Derrick Rose, sitting quietly in front of his locker-room stall before the Chicago Bulls faced the 76ers last night, was asked whether he thought it was "daunting" to step right in as a starting point guard in the NBA.

"I didn't think about it like that," said Rose, who proceeded to put together 18 points and 10 assists in a 103-92 victory over the Sixers that wasn't remotely that close.

The No. 1 overall pick in the June draft, with just one season of college experience at Memphis, recorded the second double-double of his young career, the first with points and assists. He had a handful of moments that should light up TV shows for several days.

In no particular order of excellence, he caught fastbreaking Sixers guard Andre Miller from behind and, as Miller went up for a layup, swatted the ball across the sideline. On the Bulls' final possession of the first half, he used a crossover dribble to leave Miller on his knees and got credit for a field goal when Samuel Dalembert goaltended his shot. He brought a roar from the Wachovia Center crowd on the Bulls' final play of the third period, slamming down a lob from Ben Gordon.

"I think I can help a little, [but] it's going to take more than me to build this franchise up to what it was," Rose said.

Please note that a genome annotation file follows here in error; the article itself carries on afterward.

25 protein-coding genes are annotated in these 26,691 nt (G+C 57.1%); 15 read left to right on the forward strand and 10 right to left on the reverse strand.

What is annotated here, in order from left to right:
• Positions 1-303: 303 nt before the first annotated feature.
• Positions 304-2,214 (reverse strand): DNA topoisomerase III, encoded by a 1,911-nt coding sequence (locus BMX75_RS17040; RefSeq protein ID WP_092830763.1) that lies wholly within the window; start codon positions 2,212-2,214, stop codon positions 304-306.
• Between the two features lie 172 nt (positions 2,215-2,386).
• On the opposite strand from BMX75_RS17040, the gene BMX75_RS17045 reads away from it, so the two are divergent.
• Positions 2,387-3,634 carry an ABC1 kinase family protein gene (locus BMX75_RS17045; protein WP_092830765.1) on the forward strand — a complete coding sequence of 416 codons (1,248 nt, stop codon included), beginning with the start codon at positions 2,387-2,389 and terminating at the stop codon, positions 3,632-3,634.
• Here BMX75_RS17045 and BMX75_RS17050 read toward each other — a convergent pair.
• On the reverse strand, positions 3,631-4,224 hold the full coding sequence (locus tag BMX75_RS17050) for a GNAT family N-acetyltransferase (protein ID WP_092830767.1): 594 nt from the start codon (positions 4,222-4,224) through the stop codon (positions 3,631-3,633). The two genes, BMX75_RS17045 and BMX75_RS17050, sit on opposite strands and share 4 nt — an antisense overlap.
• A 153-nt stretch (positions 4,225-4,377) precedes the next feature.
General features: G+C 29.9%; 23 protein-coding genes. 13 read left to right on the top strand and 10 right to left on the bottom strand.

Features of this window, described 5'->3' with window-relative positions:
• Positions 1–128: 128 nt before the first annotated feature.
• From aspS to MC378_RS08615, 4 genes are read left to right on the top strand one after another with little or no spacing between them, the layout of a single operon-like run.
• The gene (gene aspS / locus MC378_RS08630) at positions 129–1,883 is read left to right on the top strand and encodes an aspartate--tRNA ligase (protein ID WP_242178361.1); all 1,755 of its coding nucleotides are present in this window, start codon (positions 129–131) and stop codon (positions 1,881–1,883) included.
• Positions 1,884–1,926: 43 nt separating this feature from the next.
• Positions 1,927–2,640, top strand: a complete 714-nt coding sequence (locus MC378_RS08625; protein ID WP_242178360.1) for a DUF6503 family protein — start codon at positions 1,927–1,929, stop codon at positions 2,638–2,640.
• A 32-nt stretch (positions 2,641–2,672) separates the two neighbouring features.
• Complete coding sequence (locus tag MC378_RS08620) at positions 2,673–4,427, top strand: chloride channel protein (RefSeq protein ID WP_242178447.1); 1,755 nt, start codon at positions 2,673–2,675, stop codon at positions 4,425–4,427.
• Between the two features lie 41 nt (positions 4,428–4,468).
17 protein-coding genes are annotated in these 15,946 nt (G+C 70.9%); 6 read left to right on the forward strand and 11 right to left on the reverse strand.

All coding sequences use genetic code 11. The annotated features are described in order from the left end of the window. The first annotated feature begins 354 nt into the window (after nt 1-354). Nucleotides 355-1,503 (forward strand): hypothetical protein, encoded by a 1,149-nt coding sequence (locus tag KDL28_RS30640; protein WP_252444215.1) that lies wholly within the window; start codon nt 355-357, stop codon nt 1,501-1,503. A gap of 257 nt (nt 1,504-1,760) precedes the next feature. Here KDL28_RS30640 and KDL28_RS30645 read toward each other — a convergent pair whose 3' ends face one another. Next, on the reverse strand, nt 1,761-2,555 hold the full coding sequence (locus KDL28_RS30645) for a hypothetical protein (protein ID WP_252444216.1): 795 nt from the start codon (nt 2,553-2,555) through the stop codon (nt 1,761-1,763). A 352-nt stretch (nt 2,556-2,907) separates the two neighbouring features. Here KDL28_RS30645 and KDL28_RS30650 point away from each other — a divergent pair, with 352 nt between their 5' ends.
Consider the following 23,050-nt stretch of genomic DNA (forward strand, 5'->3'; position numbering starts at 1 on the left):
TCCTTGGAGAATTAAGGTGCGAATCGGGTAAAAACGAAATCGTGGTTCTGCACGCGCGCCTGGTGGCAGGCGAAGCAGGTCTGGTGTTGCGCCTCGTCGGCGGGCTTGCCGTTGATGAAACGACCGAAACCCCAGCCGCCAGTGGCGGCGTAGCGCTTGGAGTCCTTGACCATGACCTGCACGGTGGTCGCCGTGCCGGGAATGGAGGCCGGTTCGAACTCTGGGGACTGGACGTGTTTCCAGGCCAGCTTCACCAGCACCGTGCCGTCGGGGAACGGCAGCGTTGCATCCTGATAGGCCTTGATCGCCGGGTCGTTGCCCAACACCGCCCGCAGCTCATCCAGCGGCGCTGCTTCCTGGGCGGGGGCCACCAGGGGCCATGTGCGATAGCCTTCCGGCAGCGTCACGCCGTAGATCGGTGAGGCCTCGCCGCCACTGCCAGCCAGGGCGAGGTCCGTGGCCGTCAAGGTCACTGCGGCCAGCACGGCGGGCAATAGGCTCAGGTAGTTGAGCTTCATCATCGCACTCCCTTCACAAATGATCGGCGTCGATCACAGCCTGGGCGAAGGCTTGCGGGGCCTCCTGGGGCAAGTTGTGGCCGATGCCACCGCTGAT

He described his role as "easy for me now, [because] I've got a lot of veteran guards on the team. I can ask them questions. We just got Lindsey [Hunter]; Lindsey's just like a coach when he's on the bench."

Sixers coach Maurice Cheeks, said, "For a rookie, a guy just coming in, he has a great command of his team. That's what stands out to me. Rarely do you see rookies command the team."

Cheeks arrived in a similar role with the Sixers in 1978, but he was a very low-profile, second-round draft choice from a weak West Texas State team. Rose made the jump from a Memphis team that lost to Kansas in the NCAA championship game.

"I had Doc [Julius Erving] and different guys who made my job a little easier," Cheeks said. "Him being the No. 1 pick, there's a little more pressure on him . . . No one knew whether I could play. This kid, they obviously knew he could help, and he's proven he can."

First-year Bulls coach Vinny Del Negro said Rose has been "like a sponge."

"He's still a rookie, still has a lot to learn," Del Negro said. "He's handled things tremendously. He'll just continue to mature and get better, like he's supposed to. We try to put him in areas where he's comfortable and not throw too much at him early. Sometimes it's better to just let him go out there and just play. Sometimes, when you think too much your feet get slow.

"He has such great athleticism and has great explosion. You want to get him in the open court and make plays for guys. Up to this point, he's done an excellent job of that . . . Some guys are hesitant to take that leadership role on; that just kind of happens with time, and we haven't been together that long." *